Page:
Your wedding invitations make a big first impression to your guests about the theme of your wedding. You want to make sure that it properly represents the both of you, right? So, let me go over some wedding invitation “need-to-knows” and 2009 wedding invitation trends. Here’s hoping you can impress your honey with some invitation knowledge and help her pick out a design too!
Traditional formal invitations are typically made on a heavy white cardstock with engraved black ink. All other invitation styles that don’t fall under the formal category….are well..not formal. Honestly though, just consider the kind of wedding you’re having…black-tie/formal, semi-formal, casual?
Your budget and venue should greatly influence your decision here.
There are printing methods that can also contribute to the style of your invitation. Go with the one that fits your wedding formality, and of course, your budget. Engraved, embossed or calligraphy lean more towards the high-end prices.
- Engraving: Engraving your invitations is the most traditional and formal printing option you can have. It is the oldest printing style, as well as the most expensive. Engraved invitations have a raised print appearance. It is pressed through the paper so that it can be felt on the back of the paper.
- Thermography: Thermographed wedding invitations are similar to engraved invitations. They both have raised lettering. They differ in that thermographed invitations have a shinier, glossy finish and the print does not press through the back of the paper. Thermography is also a less expensive printing option than engraving.
- Lithography: Lithography, also known as flat print or offset, is the most widely used printing style for wedding invitations. The process involves printing lettering with ink but does not result in a raised or pressed-through appearance. Thus, it is less expensive than both engraving and thermography.
- Laser: Laser printing is the least expensive form of printing. The appearance is similar to that of lithography. This is a cost-effective option for couples who wish to print their own invitations at home using a laser printer. There are many “do it yourself” invitation kits you can buy, allowing you customize and print your own wedding invitations. Laser printing is also provided at professional print shops.
- Handwritten: Although not many couples choose to handwrite their wedding invitations, it is a great option for couples who are having a very small wedding. It is also a wonderful way to add a personal touch to your event. For formal weddings, you may want to consider employing the service of a professional calligrapher.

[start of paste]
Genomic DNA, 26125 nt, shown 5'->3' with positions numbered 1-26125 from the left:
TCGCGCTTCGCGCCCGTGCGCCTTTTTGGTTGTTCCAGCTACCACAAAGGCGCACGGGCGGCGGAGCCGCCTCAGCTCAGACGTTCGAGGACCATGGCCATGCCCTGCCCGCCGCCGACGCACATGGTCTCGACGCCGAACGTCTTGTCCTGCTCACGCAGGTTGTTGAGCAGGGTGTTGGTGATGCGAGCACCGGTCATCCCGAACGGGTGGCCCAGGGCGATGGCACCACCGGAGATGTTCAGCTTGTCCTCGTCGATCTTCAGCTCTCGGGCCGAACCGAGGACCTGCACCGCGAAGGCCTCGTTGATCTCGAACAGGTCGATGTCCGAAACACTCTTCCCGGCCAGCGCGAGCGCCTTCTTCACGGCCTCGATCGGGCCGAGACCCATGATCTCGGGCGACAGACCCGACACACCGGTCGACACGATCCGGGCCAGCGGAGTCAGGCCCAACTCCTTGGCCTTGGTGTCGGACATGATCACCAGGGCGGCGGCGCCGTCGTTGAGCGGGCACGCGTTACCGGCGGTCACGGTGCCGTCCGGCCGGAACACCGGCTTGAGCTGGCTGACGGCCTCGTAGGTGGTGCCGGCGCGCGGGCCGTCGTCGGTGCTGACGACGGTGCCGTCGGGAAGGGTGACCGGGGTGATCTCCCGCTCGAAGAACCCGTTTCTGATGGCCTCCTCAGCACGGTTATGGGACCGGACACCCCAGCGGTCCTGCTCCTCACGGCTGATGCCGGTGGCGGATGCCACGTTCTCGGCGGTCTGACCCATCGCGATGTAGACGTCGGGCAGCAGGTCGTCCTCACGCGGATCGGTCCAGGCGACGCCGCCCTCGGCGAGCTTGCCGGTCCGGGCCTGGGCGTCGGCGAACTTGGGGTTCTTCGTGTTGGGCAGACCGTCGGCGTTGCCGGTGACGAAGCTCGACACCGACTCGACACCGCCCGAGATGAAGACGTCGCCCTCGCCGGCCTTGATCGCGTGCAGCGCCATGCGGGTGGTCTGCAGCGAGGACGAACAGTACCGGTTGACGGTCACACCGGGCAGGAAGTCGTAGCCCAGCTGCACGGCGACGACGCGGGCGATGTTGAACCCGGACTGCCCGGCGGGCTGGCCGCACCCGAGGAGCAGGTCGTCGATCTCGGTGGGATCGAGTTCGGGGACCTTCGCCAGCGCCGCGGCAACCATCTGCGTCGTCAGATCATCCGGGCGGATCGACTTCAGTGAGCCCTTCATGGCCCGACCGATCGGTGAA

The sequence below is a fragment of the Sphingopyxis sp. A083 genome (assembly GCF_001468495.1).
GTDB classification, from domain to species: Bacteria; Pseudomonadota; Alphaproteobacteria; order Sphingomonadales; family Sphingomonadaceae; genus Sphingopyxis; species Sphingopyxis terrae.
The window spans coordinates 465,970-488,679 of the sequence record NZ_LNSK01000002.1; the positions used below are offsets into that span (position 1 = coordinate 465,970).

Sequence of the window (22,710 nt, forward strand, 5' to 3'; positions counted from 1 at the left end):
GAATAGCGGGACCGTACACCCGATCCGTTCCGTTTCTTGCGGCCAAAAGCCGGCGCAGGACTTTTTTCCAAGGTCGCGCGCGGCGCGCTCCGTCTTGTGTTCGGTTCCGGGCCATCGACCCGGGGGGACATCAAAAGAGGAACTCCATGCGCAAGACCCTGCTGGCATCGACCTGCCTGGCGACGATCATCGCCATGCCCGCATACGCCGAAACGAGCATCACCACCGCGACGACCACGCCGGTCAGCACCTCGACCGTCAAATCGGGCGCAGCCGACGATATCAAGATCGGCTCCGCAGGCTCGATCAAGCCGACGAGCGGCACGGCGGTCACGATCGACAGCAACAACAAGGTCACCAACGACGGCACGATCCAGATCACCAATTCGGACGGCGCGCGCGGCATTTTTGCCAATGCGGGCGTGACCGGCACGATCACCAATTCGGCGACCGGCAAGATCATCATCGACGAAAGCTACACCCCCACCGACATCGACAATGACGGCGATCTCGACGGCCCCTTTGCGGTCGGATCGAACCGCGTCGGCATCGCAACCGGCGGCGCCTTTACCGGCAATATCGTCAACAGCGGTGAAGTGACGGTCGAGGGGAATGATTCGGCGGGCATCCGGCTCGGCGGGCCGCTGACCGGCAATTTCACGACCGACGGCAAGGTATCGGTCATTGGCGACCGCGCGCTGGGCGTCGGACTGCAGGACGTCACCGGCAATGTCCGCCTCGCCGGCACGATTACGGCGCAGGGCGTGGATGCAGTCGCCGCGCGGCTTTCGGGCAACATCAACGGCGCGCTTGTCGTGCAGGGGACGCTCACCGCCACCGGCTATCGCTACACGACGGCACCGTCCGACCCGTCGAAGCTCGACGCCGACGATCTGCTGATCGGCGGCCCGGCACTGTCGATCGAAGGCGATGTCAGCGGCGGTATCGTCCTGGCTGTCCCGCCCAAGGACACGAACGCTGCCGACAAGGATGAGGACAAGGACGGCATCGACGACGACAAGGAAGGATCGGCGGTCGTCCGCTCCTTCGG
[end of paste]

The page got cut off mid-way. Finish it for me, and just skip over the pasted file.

There are so many guidelines to follow if you want to be more than proper with your wedding invitation wording. Find a style that works for you. Again the kind of wedding you are having should define your wording choice too. Invitation Consultants is a great resource for wording etiquette.
Suggest accents and embellishment details that will show her your genuine interest in making the invitations super personal! Well, because you are, right? [wink]
• Customized Postage Stamps
• Customized Wax Seals
• Personalized Ribbon
• Personalized Stickers
Mailing The Invitations
Before placing stamps on them, remember to take one to the post office to get it weighed for the proper amount of postage. Not having enough postage can slow down the delivery of your invitation. And that would be horrible!
Next, address the invitations together and offer to bring them over to the post office to mail off.
You are almost done buddy!
Receiving the RSVP
You guys probably already have some sort of guest list system for your big day. So, as the RSVP’s come in, designate a special area or a decorative box for them to be put in or filed so you can stay organized and no one’s RSVP is overlooked.
Tada! Invitations, done!
We’re thrilled to have Gretchen Viles as a guest contributor on GroomsAdvice. Gretchen is editor & social media editor for WindWishes.com. WindWishes makes beautiful, affordable paper banners that are a groundbreaking new category in the paper products industry aimed at the keepsake and favors markets.